A Negro and a Hot-Tub, short story by former NFL pro-player and emerging novelist Andre Hardy, Sr.


A Negro and A Hot-Tub

The Hollywood YMCA is a venerable old building listed on the National Registry of Historical Places. Constructed in the early 1920’s, the architectural motif is Spanish Colonial Revival. Boasting a magnificent courtyard of red clay tiles and delightful queen palms, the exterior oozes with the charm and character of a Spanish Villa. Being in Hollywood, the doors have witnessed a steady parade of human characters. The infamous Benjamin “Bugsy” Siegel, when he wasn’t busy killing people, used to go there to pound the heavy bag. A fit hitman. There are a handful of men who’ve been members for longer than I have been alive. It is not unusual to see a muscular, ninety-plus year-old-man swaggering naked through the locker room.

Which I happen to find totally awe–inspiring. Not the naked part, necessarily, but the idea of being in the gym at ninety-plus. I pay homage to the old dudes by engaging in their favorite pastime, storytelling. They tell. I listen. My hope is one day the secret of longevity will slip. In the interim, however, I am happy to hear their stories. And man, I’ve heard some doozies.

I arrived at the Y a tad after 2:00. The parking lot was promisingly empty and after making my way through the courtyard, past the check-in desk, I settled in a nearly empty, almost silent, locker room. Thank God, I whispered to myself, all the old dudes are gone. I slipped on my trunks and headed for the Natatorium prepared to soak my glutes in relative quiet. But it was not to be.

Natatoriums are noisy by nature. The walls are hard. I expected the ricochet splashing of languid afternoon lap swimmers. What I did not expect was the abrasive, bombastic voice that attacked my ears. The voice was emanating from the hot tub across the room. I looked and what I saw swept me into the fairy tale orbit of alternative facts.

It was just before Christmas 2016. Mainstream media had been bombarding me with images of vajayjay grabbing, white men. Said images landed on me, a Negro, as somewhat nightmarish. So, it made sense that my mind could have been playing tricks on me. For standing in the middle of the hot-tub, was the aforementioned, vajayjay grabbing archetype. Perhaps it was the combination of sun and skylights, but his loose, tumbling down skin looked as if it had been lightly dusted with turmeric. as did his hair, which, incidentally, remained stiff as cement despite the humidity. Somewhere in the back of my mind, I wondered how that was even possible. But I didn’t take it any further because I saw his hands. The teeniest-tiniest little things I’d ever saw. He was using them, in a way that seemed familiar, to accessorize his pompous bloviating.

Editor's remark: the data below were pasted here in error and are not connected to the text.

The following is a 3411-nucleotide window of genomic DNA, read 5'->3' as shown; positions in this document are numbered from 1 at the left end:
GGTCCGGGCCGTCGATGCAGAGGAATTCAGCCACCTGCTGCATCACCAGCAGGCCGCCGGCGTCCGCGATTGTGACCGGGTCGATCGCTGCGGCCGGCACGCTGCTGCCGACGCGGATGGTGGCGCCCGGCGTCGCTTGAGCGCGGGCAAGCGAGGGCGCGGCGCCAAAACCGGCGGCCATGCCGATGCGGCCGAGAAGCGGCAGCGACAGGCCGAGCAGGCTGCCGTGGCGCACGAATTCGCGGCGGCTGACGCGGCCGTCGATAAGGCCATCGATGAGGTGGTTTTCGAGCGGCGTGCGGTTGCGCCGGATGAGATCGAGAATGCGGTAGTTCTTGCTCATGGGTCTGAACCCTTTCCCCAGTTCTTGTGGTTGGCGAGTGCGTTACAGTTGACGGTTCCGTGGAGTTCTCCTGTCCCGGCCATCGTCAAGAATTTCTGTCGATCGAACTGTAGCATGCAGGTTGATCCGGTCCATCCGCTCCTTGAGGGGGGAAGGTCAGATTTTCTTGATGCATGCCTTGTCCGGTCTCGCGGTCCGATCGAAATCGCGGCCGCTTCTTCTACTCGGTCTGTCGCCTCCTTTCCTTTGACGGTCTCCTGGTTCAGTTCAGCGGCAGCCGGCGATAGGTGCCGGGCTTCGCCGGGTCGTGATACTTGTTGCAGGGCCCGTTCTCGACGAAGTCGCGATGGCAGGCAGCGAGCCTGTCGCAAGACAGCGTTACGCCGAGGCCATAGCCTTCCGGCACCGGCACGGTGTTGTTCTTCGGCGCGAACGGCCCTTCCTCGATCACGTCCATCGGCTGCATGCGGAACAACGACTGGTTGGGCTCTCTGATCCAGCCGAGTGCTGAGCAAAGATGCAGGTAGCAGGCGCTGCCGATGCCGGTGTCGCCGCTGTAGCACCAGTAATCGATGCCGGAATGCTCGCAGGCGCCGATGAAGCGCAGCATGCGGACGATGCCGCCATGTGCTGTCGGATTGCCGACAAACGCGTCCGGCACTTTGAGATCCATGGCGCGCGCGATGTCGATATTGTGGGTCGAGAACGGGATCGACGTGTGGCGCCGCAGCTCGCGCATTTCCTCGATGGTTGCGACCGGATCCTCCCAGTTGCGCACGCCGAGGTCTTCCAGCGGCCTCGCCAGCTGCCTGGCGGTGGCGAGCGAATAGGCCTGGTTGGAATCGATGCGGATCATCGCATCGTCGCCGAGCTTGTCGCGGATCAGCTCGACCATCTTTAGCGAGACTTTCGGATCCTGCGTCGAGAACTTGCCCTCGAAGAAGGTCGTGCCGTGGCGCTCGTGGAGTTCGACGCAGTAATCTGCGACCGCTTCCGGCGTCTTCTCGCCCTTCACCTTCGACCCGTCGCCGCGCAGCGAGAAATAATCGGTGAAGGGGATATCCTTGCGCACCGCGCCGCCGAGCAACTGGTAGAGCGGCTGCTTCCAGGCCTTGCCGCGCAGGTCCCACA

I had entered a strange new world where truth and make believe are one in the same. I was in a hot-tub predicament. Mainstream media, for years, had bombarded me with stereotypical images about myself. Propaganda, yes, but still, I sometimes get confused. For instance, whenever I wear hoodies, I find myself suspicious of my right hand, wondering if it might steal the money from my left pocket. With that in mind, who knew what stereotype would be triggered if Tiny Hands started using foul-mouthed locker room talk? I was pretty sure it wouldn’t be Sambo, Coon or good ole’ Stepin Fetchit, who was television’s favorite Negro, back when America was Great. Lately, I’d noticed Nat Turner, Huey Newton and Malcolm X rumbling in my bones. Philando Castile’s murder did it. I’d finally had enough. With all that in mind, I thought I better head out.

Tiny Hands was standing in the middle of the hot-tub blocking the path to my favorite jet, the strong one on the end that massages good. I stepped in, waded right past his eyes, though apparently unnoticed. And I wasn’t being sneaky, he just couldn’t see me. As soon as I sat down–exhaling a long, relaxing breath, I heard Tiny Hands say with a confident grin, “I just finished my book. I talked it over with a guy in publishing last night. He thinks I’m on to something big–gonna sell millions of copies.”

Well, well, well I thought, isn’t this a pleasant turn of events? I saw that Tiny Hands was talking to a big, hard-bellied Russian I’d seen around the gym before. The Russian, I’d always suspected, was one Bad Hombre. Some kind of Hollywood mob king or internet pirate. I know because I’d seen him and two other guys speaking Russian, whispering and looking over their shoulders. The Russian smells a deal and was listening carefully. But now so am I–sheepishly ear hustling the conversation while chastising myself for being so goddamn judgmental.

You are disgraceful, I say to myself, Tiny Hands is a writer just like you. He’s probably a very nice person. Give the man a chance. Shameful, you are very shameful. I opened my heart to Tiny Hands story.

He began raking my nerves talking about how smart he was. “Just brilliant,” he said, “everybody tells me my ideas are sensational.” Bad Hombre nodded then cut a glance at me. By then I had slid along the hot tub’s great wall, and they were positioned right in front of me in waist high water. It was obvious I was listening, not yearning to talk story. But Tiny Hands did not appear to see me. I am an Invisible Man.

“I’ve built a massive company, okay. Incredibly massive,” he continues. “Now I’m going to use my business smarts to make lots of money selling books. It’s hard to believe as brilliant as I am that I never thought of this before.” He did a quick fist pump, “It’s the most incredible idea ever. Revolutionary.”

Oh, my God, these idiots must have scripts.

Congratulations Amanda Gorman, Youth Poet Laureate of the United States

Amanda Gorman handpicked to read a poem at Biden's inauguration - LA Times

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